After going through the retention schedule exercise on our infrastructure log management system I ran into a bit of an interesting situation. First, some background.
Historically Graylog2 hasn't provided any capability to perform time based retention, which is
pretty dang lame. Instead all retention was performed based purely on message count. If you have
good figures on your log generation rates this is no big deal. Let's assume you have a 6 month
retention schedule and your environment has leveled out to about 25,000 events per second. This
gives us 36,000,000 events per day at 182, which in Graylog2 is pretty easy to set up. Just change
these lines in your
/etc/graylog2.conf and restart the service.
But, in reality, there's a kind of a hitch. Most of us don't live in that predictable of an environment. Most of us are actively building out our logging infrastructure and frequently adding new systems that have never been profiled with no clear understood volume. Or we're a dynamic shop with systems coming up and down automagically to meet demand. We might go from 200 EPS one day to 700 the next. Growth can be approximated over time but it takes significant data to be meaningful.
Fortunately for us Graylog2 finally started shipping time based retention. I was pretty stoked and jumped right in, especially since it was as easy as two config options.
Personally I didn't care how many indices there were just so long as the oldest one was no more
6 months old. So I set
elasticsearch_max_time_per_index to 182, thinking any index older than
that would get deleted, and outright ignored
elasticsearch_max_number_of_indices entirely. Therein
lies my fatal flaw. As it turns out I was a bit off. The option
elasticsearch_max_time_per_index is used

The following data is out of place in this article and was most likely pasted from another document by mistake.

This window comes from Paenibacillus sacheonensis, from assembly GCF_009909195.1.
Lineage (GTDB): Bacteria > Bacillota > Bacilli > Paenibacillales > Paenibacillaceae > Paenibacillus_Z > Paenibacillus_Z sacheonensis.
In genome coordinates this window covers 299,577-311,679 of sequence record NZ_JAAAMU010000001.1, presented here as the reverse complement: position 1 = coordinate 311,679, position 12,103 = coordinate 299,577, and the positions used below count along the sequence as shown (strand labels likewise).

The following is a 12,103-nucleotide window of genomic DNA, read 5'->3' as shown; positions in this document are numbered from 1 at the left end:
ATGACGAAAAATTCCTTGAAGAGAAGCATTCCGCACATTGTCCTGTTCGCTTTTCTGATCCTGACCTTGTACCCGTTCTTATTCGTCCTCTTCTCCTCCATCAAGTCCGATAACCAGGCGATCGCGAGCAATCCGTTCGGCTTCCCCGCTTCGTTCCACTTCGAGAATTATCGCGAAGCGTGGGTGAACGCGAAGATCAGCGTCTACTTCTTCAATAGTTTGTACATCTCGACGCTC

for rotation whereas
elasticsearch_max_number_of_indices is used for retention. This is important.
Retention Is Not Rotation
I mean, this does make sense. Retention is how long we keep something around and rotation is how often we fiddle with it. After a good bit of back and forth with the developers it occurred to me that I've mentally combined the two actions into a single concept. Take for example log files on a Linux system. A very common setup is to rotate files nightly and delete them weekly. I realized that I've internalized the rotation strictly as a resource management problem. By having files that contain logs from a single day it's easier to read, they're generally smaller, and all around easier to work with.
Retention, again in my head, however is much more important. Here we're not really concerned about ease of use but rather importance. We keep files because they're important. Then, after a certain time, they're not or we're told we can't. Either way, we delete them because they're not important anymore1.
By merging the two concepts I had relegated rotation to be just something we do as part of retention because it's easy, not because it has any actual merit. This is where I had failed, and what I think bears repeating. Rotation is important and has its own merits. Rotation is how we organize log files. Rotation is how we heat tier information. Hell, rotation is how I organize the notebook on my desk.
Normally I find myself rethinking technical implementations as a result of policy/procedure/governance enlightenment. This incident is the opposite. Thanks to a moment of technical implementation enlightenment I've found myself re-thinking some policies and procedures and how there might be missing pieces.
Ok, fine, often times we delete things not because they're not important but because we don't have the storage. Don't fool yourself. If it was really that important we would find the storage. If something truly is important, but an extra drive tray for the NAS is denied, we would find a way. ↩